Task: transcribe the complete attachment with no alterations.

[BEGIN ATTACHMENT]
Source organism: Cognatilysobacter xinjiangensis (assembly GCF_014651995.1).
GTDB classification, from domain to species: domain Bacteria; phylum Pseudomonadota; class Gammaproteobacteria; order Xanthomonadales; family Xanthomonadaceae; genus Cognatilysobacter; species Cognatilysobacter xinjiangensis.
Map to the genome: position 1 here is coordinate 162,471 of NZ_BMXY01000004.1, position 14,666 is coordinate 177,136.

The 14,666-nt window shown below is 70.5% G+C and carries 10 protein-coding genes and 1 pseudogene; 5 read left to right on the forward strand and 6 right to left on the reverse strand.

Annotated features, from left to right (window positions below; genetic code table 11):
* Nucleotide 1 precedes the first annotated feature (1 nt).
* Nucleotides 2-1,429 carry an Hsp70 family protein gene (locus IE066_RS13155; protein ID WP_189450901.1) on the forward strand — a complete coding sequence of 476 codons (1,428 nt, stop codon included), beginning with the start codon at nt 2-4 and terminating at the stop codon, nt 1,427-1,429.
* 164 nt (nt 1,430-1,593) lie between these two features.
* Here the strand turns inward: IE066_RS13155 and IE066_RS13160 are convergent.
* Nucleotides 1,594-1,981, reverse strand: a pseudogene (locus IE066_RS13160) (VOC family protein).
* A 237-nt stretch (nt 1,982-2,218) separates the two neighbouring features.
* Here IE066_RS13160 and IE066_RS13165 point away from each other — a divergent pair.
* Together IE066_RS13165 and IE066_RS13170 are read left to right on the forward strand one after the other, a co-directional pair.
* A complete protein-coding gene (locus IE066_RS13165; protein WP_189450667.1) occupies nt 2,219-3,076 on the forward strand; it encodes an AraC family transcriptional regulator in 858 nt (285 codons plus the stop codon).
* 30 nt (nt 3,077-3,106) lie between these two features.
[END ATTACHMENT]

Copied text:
Source organism: Cognatilysobacter xinjiangensis (assembly GCF_014651995.1).
GTDB classification, from domain to species: domain Bacteria; phylum Pseudomonadota; class Gammaproteobacteria; order Xanthomonadales; family Xanthomonadaceae; genus Cognatilysobacter; species Cognatilysobacter xinjiangensis.
Map to the genome: position 1 here is coordinate 162,471 of NZ_BMXY01000004.1, position 14,666 is coordinate 177,136.

The 14,666-nt window shown below is 70.5% G+C and carries 10 protein-coding genes and 1 pseudogene; 5 read left to right on the forward strand and 6 right to left on the reverse strand.

Annotated features, from left to right (window positions below; genetic code table 11):
* Nucleotide 1 precedes the first annotated feature (1 nt).
* Nucleotides 2-1,429 carry an Hsp70 family protein gene (locus IE066_RS13155; protein ID WP_189450901.1) on the forward strand — a complete coding sequence of 476 codons (1,428 nt, stop codon included), beginning with the start codon at nt 2-4 and terminating at the stop codon, nt 1,427-1,429.
* 164 nt (nt 1,430-1,593) lie between these two features.
* Here the strand turns inward: IE066_RS13155 and IE066_RS13160 are convergent.
* Nucleotides 1,594-1,981, reverse strand: a pseudogene (locus IE066_RS13160) (VOC family protein).
* A 237-nt stretch (nt 1,982-2,218) separates the two neighbouring features.
* Here IE066_RS13160 and IE066_RS13165 point away from each other — a divergent pair.
* Together IE066_RS13165 and IE066_RS13170 are read left to right on the forward strand one after the other, a co-directional pair.
* A complete protein-coding gene (locus IE066_RS13165; protein WP_189450667.1) occupies nt 2,219-3,076 on the forward strand; it encodes an AraC family transcriptional regulator in 858 nt (285 codons plus the stop codon).
* 30 nt (nt 3,077-3,106) lie between these two features.